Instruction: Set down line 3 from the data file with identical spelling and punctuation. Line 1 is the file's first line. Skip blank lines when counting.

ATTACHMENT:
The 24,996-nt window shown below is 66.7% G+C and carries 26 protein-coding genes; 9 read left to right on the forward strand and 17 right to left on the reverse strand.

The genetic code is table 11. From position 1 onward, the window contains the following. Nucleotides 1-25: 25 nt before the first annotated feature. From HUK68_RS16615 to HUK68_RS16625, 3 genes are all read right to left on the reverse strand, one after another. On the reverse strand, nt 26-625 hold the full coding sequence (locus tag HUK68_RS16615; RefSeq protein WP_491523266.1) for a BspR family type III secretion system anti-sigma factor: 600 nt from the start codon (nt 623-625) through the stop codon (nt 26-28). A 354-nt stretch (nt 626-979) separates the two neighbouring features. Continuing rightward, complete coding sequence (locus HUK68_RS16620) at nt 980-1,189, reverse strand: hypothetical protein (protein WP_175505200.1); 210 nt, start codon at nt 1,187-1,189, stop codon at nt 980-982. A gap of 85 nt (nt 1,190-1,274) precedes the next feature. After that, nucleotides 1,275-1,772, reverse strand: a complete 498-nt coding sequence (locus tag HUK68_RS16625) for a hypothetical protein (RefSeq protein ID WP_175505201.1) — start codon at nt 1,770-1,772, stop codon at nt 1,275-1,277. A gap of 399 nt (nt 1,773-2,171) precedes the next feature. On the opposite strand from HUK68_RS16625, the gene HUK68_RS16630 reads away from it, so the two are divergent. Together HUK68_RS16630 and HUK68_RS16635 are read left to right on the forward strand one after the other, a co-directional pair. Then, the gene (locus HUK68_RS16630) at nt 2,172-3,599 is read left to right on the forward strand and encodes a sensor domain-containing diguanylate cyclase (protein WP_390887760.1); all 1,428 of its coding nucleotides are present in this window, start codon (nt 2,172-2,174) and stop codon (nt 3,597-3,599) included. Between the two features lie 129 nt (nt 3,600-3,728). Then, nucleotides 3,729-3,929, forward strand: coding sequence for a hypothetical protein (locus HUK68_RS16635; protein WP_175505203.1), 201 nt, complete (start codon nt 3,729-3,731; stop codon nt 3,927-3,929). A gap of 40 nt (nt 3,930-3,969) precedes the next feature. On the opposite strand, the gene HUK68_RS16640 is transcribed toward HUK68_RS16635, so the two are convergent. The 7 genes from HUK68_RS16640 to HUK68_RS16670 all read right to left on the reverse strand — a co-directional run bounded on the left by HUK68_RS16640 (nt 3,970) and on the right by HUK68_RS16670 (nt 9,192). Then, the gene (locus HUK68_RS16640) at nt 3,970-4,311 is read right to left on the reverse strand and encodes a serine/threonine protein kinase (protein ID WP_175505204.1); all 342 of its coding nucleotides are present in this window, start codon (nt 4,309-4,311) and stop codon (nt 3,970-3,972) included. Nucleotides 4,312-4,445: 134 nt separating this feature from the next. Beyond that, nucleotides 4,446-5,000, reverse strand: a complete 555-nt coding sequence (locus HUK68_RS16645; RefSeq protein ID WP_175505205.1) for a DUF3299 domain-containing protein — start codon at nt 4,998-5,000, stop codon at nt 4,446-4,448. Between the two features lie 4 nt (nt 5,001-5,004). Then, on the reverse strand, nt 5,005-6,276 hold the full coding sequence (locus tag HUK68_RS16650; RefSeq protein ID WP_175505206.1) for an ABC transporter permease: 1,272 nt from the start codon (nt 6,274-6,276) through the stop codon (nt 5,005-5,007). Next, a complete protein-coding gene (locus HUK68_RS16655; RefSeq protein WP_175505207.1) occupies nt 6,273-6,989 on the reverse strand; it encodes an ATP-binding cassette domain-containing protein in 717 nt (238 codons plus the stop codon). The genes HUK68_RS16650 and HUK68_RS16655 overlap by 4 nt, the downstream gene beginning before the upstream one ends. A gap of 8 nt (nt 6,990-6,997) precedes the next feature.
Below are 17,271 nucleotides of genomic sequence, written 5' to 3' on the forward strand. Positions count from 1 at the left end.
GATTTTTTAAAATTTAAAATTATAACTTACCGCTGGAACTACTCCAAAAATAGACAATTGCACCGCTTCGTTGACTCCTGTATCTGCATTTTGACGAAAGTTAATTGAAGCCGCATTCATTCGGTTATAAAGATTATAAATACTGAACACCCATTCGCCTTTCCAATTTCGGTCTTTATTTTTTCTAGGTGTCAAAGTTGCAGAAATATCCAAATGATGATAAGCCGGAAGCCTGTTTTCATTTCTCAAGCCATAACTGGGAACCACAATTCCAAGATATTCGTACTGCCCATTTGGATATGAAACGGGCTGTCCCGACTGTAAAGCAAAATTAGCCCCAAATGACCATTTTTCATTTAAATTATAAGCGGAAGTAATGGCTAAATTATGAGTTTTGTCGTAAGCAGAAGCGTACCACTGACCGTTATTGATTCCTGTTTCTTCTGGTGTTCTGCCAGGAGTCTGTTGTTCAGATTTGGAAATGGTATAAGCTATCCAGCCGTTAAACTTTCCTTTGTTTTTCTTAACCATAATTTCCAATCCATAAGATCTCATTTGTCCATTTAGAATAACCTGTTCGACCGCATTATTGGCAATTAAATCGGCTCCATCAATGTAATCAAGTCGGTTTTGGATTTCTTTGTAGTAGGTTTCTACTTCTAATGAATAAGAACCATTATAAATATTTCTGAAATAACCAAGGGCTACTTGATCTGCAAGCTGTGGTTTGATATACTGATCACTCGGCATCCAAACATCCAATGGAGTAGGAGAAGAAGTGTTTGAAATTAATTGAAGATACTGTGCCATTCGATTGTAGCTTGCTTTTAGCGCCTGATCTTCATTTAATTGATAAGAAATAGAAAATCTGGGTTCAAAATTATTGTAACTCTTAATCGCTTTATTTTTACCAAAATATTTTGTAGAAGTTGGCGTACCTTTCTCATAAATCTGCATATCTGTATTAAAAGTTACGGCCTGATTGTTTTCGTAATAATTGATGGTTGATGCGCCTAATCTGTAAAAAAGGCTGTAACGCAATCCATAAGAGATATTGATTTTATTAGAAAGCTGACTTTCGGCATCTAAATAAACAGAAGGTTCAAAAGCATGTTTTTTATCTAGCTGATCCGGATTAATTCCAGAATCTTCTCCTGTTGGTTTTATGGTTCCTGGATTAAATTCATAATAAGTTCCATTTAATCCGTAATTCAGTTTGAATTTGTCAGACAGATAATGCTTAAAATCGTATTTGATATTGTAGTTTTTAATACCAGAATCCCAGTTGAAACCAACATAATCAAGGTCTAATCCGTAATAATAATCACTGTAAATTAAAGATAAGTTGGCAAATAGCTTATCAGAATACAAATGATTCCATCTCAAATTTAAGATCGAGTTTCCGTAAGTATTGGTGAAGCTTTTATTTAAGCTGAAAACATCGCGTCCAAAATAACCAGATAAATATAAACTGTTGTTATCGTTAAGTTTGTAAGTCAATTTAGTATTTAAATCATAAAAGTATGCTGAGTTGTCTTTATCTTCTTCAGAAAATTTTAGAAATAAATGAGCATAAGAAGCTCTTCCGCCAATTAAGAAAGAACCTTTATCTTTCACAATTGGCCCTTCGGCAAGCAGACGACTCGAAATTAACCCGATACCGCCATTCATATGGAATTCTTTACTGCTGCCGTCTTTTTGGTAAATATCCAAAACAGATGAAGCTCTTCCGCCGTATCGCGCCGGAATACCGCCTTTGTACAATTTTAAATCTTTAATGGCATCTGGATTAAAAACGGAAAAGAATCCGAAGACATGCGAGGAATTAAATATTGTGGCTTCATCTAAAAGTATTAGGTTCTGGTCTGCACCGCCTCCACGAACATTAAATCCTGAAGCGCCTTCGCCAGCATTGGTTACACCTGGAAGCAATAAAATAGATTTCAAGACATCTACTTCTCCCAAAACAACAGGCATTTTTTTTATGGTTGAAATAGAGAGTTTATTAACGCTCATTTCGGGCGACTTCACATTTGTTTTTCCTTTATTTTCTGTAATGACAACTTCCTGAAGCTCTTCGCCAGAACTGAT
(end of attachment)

Below are 17,271 nucleotides of genomic sequence, written 5' to 3' on the forward strand. Positions count from 1 at the left end.